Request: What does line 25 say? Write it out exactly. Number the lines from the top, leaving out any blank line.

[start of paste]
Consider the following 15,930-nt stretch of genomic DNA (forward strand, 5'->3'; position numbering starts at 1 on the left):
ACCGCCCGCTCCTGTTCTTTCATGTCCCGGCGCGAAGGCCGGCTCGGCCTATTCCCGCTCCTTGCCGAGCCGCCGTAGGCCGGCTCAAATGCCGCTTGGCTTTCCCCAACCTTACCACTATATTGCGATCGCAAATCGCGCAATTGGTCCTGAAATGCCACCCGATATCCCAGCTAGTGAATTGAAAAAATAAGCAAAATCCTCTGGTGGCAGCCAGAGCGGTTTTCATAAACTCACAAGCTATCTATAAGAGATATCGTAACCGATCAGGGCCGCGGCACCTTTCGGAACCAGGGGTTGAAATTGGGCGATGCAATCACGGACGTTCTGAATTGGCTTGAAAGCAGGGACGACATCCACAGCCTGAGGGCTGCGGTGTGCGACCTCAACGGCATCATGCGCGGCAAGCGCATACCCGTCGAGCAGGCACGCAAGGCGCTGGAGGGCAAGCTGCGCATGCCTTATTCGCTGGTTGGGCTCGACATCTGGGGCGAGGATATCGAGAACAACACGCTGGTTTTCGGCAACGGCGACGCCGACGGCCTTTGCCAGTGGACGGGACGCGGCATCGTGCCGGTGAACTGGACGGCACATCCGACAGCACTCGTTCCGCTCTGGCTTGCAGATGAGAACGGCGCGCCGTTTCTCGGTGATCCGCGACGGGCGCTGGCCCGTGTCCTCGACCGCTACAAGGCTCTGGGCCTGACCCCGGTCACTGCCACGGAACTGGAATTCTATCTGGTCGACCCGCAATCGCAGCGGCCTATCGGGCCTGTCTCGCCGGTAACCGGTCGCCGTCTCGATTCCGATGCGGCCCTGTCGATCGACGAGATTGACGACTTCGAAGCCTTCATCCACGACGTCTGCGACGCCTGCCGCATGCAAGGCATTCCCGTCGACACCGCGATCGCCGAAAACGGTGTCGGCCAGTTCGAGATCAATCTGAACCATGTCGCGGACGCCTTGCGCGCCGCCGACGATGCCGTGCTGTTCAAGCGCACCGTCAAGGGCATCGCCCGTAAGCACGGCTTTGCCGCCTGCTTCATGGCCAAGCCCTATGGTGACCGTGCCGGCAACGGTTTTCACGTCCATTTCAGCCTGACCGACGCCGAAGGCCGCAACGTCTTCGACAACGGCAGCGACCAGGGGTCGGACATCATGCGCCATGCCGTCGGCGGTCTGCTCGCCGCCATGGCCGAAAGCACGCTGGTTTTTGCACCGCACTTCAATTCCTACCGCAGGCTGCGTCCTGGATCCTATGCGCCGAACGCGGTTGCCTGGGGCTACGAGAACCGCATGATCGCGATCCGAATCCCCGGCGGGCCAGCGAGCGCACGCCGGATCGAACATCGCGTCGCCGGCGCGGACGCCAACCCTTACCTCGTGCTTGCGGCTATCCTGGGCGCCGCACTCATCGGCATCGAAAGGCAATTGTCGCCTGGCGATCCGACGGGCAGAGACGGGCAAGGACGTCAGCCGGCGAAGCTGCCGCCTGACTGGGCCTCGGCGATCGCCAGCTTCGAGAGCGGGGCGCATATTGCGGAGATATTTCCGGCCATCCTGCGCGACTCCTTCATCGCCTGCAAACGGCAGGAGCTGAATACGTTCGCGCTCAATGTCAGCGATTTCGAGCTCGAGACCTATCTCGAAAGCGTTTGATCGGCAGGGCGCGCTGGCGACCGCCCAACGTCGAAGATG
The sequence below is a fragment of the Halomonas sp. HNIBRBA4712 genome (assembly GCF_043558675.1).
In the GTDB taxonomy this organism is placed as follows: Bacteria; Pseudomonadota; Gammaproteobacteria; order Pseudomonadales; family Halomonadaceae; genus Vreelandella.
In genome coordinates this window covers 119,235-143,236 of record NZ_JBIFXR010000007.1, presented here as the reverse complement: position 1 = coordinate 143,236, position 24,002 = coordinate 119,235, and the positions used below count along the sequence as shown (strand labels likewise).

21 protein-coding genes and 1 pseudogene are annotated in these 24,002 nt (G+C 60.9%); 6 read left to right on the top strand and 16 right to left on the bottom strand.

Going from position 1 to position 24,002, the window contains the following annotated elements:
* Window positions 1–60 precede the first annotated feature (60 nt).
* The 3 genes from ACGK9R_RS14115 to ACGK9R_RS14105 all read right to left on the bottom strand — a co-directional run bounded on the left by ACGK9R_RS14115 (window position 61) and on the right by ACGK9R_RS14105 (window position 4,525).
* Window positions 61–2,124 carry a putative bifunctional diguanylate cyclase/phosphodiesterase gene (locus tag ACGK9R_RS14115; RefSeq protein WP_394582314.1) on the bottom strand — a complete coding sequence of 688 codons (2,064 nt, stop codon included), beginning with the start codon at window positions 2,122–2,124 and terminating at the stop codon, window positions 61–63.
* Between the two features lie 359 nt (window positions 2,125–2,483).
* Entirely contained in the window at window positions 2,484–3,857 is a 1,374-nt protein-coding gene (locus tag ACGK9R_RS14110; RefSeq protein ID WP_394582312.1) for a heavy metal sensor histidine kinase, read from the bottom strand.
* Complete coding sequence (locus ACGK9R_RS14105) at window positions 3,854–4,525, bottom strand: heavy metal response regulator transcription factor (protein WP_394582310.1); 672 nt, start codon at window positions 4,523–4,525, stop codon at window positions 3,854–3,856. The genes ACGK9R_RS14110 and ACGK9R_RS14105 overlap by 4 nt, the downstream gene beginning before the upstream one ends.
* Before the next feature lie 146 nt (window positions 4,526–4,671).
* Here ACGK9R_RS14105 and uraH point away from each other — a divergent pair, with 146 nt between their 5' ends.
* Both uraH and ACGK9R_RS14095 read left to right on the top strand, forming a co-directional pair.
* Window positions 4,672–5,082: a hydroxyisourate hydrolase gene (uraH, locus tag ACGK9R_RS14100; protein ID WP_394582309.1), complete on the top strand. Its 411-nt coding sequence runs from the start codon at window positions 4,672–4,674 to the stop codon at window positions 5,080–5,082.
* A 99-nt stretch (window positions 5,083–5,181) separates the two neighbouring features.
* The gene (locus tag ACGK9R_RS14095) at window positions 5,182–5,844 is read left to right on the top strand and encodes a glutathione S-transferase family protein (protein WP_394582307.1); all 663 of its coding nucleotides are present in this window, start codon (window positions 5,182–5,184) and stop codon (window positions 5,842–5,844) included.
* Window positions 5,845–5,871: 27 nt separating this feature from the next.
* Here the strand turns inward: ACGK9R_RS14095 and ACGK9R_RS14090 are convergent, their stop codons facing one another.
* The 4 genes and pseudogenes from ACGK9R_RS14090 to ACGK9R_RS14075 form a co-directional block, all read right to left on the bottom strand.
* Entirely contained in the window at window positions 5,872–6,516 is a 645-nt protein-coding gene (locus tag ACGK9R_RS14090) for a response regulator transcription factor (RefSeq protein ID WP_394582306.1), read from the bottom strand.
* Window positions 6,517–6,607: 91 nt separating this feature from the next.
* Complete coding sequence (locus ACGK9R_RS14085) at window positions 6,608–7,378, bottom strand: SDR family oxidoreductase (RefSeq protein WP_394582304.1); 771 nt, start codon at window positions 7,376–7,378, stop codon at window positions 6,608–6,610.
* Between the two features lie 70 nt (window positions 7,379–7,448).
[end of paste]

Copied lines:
* Complete coding sequence (locus ACGK9R_RS14085) at window positions 6,608–7,378, bottom strand: SDR family oxidoreductase (RefSeq protein WP_394582304.1); 771 nt, start codon at window positions 7,376–7,378, stop codon at window positions 6,608–6,610.